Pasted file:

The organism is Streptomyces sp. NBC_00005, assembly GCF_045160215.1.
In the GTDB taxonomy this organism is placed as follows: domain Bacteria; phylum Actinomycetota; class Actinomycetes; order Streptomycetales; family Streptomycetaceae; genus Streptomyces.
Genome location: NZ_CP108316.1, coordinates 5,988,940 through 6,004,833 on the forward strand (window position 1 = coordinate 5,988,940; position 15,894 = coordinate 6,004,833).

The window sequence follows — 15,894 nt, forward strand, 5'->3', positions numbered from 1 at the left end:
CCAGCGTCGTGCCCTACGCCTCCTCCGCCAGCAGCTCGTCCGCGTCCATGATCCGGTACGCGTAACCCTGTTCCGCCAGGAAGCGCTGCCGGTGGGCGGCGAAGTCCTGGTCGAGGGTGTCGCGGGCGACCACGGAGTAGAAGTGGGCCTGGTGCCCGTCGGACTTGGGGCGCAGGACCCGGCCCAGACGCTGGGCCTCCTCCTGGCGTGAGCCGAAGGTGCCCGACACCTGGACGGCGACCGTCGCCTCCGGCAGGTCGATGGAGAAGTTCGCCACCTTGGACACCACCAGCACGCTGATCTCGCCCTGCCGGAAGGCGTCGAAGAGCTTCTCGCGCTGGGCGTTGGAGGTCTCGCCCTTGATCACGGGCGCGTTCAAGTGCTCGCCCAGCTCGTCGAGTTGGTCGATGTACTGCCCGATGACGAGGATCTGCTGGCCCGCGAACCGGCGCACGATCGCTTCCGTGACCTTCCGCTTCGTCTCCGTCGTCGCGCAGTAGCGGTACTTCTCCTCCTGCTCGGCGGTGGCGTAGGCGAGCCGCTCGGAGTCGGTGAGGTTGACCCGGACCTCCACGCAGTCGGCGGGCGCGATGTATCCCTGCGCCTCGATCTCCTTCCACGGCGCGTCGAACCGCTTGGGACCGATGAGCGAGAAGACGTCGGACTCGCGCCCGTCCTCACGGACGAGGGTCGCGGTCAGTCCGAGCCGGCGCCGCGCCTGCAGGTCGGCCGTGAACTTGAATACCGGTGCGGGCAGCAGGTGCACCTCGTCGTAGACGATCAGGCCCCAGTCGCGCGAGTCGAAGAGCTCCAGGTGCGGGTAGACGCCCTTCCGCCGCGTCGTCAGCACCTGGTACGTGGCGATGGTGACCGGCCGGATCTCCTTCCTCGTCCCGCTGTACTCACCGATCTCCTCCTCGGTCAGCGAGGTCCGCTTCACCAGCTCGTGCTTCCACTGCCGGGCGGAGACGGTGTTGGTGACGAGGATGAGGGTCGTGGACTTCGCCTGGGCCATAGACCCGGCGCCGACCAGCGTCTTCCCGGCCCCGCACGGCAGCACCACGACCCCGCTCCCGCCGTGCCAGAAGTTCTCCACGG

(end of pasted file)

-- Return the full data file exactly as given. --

The organism is Streptomyces sp. NBC_00005, assembly GCF_045160215.1.
In the GTDB taxonomy this organism is placed as follows: domain Bacteria; phylum Actinomycetota; class Actinomycetes; order Streptomycetales; family Streptomycetaceae; genus Streptomyces.
Genome location: NZ_CP108316.1, coordinates 5,988,940 through 6,004,833 on the forward strand (window position 1 = coordinate 5,988,940; position 15,894 = coordinate 6,004,833).

The window sequence follows — 15,894 nt, forward strand, 5'->3', positions numbered from 1 at the left end:
CCAGCGTCGTGCCCTACGCCTCCTCCGCCAGCAGCTCGTCCGCGTCCATGATCCGGTACGCGTAACCCTGTTCCGCCAGGAAGCGCTGCCGGTGGGCGGCGAAGTCCTGGTCGAGGGTGTCGCGGGCGACCACGGAGTAGAAGTGGGCCTGGTGCCCGTCGGACTTGGGGCGCAGGACCCGGCCCAGACGCTGGGCCTCCTCCTGGCGTGAGCCGAAGGTGCCCGACACCTGGACGGCGACCGTCGCCTCCGGCAGGTCGATGGAGAAGTTCGCCACCTTGGACACCACCAGCACGCTGATCTCGCCCTGCCGGAAGGCGTCGAAGAGCTTCTCGCGCTGGGCGTTGGAGGTCTCGCCCTTGATCACGGGCGCGTTCAAGTGCTCGCCCAGCTCGTCGAGTTGGTCGATGTACTGCCCGATGACGAGGATCTGCTGGCCCGCGAACCGGCGCACGATCGCTTCCGTGACCTTCCGCTTCGTCTCCGTCGTCGCGCAGTAGCGGTACTTCTCCTCCTGCTCGGCGGTGGCGTAGGCGAGCCGCTCGGAGTCGGTGAGGTTGACCCGGACCTCCACGCAGTCGGCGGGCGCGATGTATCCCTGCGCCTCGATCTCCTTCCACGGCGCGTCGAACCGCTTGGGACCGATGAGCGAGAAGACGTCGGACTCGCGCCCGTCCTCACGGACGAGGGTCGCGGTCAGTCCGAGCCGGCGCCGCGCCTGCAGGTCGGCCGTGAACTTGAATACCGGTGCGGGCAGCAGGTGCACCTCGTCGTAGACGATCAGGCCCCAGTCGCGCGAGTCGAAGAGCTCCAGGTGCGGGTAGACGCCCTTCCGCCGCGTCGTCAGCACCTGGTACGTGGCGATGGTGACCGGCCGGATCTCCTTCCTCGTCCCGCTGTACTCACCGATCTCCTCCTCGGTCAGCGAGGTCCGCTTCACCAGCTCGTGCTTCCACTGCCGGGCGGAGACGGTGTTGGTGACGAGGATGAGGGTCGTGGACTTCGCCTGGGCCATAGACCCGGCGCCGACCAGCGTCTTCCCGGCCCCGCACGGCAGCACCACGACCCCGCTCCCGCCGTGCCAGAAGTTCTCCACGG